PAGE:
“This is a wonderful time to be living here on earth. Our opportunities are limitless. While there are some things wrong in the world today, there are many things right, such as teachers who teach, ministers who minister, marriages that make it, parents who sacrifice, and friends who help.
“We can lift ourselves, and others as well, when we refuse to remain in the realm of negative thought and cultivate within our hearts an attitude of gratitude. If ingratitude be numbered among the serious sins, then gratitude takes its place among the noblest of virtues. …
“Well could we reflect upon our lives as individuals. We will soon discover much to prompt our personal gratitude.”
—President Thomas S. Monson (Ensign, May 1992, 54)
This year, the 100 millionth copy of the Book of Mormon was printed. After much sacrifice, the first edition of only 5,000 copies was printed in early 1830.
Here are a few things you could do for your grandparents to show you love them:
Shovel snow from your grandparents’ steps and driveway, rake their leaves, or mow their lawn.
Write a letter telling them how much they mean to you.
Ask a grandparent to show you how to make a traditional family recipe.
Learn to play or sing one of their favorite songs, and perform it for them.
Put up and take down holiday decorations.
Just spend time with them.
When we use our skills to serve, our talents are increased. Sister Mary Ellen Smoot, general president of the Relief Society, said, “When the master asked for an accounting of the talents, he was pleased with the one who had five talents and gained five more. He was also pleased with the servant who had two talents and gained two more. But he was not at all pleased with the servant who was given one talent and buried it in the earth. He took the talent from this servant and gave it to another [see Matt. 25:16–30].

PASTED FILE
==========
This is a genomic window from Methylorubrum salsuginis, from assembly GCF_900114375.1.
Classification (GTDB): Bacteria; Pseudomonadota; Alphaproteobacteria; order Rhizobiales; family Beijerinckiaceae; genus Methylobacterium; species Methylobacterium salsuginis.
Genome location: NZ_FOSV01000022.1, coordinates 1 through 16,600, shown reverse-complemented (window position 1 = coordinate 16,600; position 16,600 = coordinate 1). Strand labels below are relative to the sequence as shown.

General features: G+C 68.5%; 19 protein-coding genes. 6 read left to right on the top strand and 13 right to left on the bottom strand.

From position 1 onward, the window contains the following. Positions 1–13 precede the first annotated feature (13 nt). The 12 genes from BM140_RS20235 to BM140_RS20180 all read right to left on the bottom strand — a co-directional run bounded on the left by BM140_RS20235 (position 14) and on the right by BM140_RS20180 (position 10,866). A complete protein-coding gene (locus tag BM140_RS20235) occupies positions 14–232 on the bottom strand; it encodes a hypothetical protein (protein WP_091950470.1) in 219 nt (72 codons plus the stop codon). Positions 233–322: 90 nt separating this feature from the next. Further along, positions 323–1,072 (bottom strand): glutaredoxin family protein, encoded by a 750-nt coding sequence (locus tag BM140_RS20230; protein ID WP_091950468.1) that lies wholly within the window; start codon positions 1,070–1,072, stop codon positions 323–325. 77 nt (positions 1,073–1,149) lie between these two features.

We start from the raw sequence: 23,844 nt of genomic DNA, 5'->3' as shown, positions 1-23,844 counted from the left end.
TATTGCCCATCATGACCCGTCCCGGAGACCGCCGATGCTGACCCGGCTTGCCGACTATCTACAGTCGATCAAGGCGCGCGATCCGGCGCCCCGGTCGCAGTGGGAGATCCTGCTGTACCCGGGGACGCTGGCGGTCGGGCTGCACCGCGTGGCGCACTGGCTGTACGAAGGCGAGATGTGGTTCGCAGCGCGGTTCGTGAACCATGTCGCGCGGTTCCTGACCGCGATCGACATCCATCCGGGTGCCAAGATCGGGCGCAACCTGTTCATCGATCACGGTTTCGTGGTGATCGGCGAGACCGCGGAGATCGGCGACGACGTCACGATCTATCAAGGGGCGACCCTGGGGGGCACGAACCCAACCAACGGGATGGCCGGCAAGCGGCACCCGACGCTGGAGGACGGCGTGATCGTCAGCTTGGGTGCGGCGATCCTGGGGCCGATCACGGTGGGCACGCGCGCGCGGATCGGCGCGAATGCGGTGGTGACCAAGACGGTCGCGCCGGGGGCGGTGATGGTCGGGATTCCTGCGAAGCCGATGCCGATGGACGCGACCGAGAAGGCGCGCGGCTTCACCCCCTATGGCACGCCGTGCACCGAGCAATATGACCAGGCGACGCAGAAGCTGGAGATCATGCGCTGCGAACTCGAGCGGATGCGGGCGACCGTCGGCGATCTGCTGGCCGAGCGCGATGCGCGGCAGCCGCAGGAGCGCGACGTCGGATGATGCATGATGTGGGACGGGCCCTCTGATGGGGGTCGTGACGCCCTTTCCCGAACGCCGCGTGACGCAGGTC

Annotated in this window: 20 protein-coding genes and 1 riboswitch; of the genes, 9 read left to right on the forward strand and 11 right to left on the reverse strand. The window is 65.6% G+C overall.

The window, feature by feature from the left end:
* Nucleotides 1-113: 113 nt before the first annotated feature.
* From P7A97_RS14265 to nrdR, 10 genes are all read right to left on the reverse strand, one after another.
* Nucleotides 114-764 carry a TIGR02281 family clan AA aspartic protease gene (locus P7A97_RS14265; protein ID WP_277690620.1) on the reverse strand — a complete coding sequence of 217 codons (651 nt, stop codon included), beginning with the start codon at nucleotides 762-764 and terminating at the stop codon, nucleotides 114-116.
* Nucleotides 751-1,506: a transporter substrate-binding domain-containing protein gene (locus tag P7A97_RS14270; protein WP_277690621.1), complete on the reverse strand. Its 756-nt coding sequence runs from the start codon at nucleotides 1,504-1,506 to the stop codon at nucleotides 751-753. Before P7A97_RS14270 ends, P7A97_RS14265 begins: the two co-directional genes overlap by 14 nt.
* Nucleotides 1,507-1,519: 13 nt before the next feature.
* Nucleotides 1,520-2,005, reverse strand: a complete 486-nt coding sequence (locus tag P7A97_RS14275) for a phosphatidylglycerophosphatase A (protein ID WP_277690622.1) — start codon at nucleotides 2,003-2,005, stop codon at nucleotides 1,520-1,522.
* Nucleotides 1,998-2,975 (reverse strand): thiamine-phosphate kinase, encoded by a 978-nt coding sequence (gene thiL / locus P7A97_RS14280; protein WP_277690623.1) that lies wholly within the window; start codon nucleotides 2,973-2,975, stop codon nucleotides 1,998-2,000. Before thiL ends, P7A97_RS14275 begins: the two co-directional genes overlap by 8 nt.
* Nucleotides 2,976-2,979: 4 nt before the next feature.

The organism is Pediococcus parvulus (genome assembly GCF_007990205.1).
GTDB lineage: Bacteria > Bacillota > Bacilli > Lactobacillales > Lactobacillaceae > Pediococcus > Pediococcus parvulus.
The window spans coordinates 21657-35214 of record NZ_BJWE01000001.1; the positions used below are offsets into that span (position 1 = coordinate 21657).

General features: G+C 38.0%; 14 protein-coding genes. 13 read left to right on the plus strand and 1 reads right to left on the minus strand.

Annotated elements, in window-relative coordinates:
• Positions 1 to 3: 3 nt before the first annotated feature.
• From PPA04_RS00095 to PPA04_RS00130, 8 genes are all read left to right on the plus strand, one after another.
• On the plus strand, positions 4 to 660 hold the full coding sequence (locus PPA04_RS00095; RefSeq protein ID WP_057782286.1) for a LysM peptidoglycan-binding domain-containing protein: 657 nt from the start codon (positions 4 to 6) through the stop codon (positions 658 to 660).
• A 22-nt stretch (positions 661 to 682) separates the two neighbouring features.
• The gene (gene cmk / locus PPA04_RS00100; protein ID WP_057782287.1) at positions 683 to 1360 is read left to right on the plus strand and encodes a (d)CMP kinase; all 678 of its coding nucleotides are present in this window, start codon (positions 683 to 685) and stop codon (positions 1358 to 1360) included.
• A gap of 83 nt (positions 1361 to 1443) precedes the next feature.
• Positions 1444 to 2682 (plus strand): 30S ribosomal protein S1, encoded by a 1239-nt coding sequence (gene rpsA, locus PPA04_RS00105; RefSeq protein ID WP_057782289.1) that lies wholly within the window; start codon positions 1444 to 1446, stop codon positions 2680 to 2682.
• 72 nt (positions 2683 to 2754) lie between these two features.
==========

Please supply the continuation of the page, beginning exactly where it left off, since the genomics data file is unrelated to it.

“I fully believe that our talents are developed as we are called upon to serve. If we will faithfully accept the call, hidden talents will be discovered, such as love; compassion; discernment; being a good friend, peacemaker, teacher, leader, homemaker, writer, researcher—these are all talents” (Ensign, Nov. 1998, 90).
Turkey is an American traditional favorite during the holiday season, but do you have any quail on your holiday menu this year?
In October of 1846, 640 Saints had set up a temporary camp near Sugar Creek, Iowa, after mobs had forced them out of Nauvoo, Illinois. Many were ill, all were tired, and some even died. They also lacked provisions. What has been called the “Miracle of the Quail” happened on the ninth of the month. Flocks of quail swarmed into the camp and fell at the feet of the Saints, providing the Saints with food to satisfy their hunger.
The ancient Israelites received a similar blessing when the Lord caused quail to come to their camp to provide food. The next morning, Israel’s camp also found manna on the ground to provide bread (see Ex. 16:13–15).